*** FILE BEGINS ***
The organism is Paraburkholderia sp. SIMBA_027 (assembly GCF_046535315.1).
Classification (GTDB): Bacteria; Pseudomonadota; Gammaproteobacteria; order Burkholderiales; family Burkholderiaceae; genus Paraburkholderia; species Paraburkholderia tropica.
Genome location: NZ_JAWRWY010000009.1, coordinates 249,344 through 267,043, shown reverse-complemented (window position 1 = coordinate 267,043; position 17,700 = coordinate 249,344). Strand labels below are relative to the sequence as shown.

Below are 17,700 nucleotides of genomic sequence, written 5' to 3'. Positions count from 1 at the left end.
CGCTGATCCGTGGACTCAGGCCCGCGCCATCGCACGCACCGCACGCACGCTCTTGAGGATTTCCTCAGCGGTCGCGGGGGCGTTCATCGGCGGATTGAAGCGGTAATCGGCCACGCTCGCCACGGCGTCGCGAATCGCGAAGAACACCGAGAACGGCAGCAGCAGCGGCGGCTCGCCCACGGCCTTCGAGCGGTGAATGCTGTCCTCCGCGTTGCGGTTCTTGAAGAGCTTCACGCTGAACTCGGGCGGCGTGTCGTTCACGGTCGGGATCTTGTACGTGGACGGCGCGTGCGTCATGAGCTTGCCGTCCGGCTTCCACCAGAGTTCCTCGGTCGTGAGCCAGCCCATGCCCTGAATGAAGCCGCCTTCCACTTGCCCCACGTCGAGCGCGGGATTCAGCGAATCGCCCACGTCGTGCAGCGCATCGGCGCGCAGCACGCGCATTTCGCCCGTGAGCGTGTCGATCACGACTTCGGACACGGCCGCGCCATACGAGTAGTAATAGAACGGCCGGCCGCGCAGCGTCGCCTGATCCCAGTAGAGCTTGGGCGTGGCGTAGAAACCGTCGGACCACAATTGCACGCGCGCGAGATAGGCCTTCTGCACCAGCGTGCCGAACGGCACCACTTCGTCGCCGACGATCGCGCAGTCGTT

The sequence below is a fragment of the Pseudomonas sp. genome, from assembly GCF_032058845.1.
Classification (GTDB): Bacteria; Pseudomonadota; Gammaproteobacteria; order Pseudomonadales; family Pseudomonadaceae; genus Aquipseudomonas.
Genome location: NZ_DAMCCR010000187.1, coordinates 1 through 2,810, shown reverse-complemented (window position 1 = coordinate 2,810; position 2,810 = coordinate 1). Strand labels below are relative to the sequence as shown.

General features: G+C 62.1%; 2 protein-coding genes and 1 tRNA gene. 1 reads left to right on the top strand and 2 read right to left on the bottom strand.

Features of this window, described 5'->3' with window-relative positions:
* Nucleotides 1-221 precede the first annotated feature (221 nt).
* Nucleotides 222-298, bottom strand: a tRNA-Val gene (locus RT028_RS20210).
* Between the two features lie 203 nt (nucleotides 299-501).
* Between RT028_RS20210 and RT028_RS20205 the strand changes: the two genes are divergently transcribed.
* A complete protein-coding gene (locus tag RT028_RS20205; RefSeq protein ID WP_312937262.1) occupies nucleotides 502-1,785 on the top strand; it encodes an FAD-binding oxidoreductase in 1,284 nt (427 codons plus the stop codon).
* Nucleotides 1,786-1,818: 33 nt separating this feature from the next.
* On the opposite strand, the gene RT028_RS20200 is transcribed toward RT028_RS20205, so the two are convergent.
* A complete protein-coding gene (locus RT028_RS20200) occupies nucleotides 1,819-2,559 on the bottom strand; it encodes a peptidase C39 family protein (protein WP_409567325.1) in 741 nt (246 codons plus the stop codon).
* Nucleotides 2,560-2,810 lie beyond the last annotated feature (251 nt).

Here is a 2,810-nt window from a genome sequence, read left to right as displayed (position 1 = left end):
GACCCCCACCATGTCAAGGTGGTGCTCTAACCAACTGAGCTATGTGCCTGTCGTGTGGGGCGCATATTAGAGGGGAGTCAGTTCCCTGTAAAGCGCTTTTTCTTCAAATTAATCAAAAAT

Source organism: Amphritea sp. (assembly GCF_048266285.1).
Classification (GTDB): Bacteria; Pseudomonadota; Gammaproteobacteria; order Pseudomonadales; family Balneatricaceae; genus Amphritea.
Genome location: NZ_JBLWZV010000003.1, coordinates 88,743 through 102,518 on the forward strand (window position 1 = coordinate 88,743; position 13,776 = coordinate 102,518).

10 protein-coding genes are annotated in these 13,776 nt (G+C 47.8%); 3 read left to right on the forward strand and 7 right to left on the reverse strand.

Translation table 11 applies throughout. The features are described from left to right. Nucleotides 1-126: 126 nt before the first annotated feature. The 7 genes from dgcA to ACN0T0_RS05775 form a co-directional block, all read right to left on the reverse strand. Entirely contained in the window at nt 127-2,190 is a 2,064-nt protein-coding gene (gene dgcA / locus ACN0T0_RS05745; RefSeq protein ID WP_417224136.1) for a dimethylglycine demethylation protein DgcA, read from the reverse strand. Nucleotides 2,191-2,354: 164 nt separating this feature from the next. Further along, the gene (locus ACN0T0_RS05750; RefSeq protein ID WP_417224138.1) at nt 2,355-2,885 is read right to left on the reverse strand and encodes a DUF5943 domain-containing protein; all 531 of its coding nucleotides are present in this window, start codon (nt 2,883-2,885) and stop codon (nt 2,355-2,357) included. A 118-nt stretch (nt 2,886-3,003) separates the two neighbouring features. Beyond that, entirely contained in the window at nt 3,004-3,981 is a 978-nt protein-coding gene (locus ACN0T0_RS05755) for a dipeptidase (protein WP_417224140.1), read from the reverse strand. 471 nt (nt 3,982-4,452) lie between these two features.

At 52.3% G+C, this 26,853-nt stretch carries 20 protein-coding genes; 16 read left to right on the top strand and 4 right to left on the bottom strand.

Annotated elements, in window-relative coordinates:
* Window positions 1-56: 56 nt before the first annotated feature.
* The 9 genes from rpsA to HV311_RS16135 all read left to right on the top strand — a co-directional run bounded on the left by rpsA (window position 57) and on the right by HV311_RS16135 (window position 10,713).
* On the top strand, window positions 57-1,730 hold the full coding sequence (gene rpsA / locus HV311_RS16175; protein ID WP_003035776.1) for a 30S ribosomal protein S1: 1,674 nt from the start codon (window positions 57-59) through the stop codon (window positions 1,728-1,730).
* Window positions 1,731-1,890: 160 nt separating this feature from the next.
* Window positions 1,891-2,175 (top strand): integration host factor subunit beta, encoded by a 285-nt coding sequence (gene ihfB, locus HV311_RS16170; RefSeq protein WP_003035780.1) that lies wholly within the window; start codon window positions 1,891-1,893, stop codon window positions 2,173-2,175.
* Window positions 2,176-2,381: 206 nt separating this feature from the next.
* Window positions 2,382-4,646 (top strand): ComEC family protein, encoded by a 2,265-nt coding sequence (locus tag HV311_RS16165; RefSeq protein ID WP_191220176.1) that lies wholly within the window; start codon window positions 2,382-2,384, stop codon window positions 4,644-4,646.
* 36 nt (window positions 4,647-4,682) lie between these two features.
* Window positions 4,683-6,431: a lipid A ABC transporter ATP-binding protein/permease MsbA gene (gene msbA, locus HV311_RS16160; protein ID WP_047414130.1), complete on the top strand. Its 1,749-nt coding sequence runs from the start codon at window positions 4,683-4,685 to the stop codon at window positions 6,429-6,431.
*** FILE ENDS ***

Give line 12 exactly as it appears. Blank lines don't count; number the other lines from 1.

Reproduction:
* Nucleotides 222-298, bottom strand: a tRNA-Val gene (locus RT028_RS20210).